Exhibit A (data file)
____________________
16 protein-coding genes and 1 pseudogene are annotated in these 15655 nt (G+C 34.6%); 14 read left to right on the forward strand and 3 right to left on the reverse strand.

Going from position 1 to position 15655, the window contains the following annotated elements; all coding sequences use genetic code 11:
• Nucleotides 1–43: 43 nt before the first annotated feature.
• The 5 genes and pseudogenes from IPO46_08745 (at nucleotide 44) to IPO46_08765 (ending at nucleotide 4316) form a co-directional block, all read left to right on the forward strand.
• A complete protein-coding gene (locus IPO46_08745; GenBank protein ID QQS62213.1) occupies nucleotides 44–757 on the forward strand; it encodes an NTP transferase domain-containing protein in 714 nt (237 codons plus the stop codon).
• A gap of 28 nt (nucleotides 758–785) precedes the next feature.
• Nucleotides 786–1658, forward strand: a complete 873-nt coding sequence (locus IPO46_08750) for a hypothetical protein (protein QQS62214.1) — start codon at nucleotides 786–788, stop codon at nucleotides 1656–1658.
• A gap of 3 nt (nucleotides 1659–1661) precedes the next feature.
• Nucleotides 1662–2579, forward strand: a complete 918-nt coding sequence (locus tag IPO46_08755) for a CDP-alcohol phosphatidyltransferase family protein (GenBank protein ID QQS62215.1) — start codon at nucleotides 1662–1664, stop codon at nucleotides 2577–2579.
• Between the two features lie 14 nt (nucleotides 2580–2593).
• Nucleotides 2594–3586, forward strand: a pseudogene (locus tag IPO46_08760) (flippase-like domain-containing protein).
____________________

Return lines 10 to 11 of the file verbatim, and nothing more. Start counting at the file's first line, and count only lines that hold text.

• Between the two features lie 14 nt (nucleotides 2580–2593).
• Nucleotides 2594–3586, forward strand: a pseudogene (locus tag IPO46_08760) (flippase-like domain-containing protein).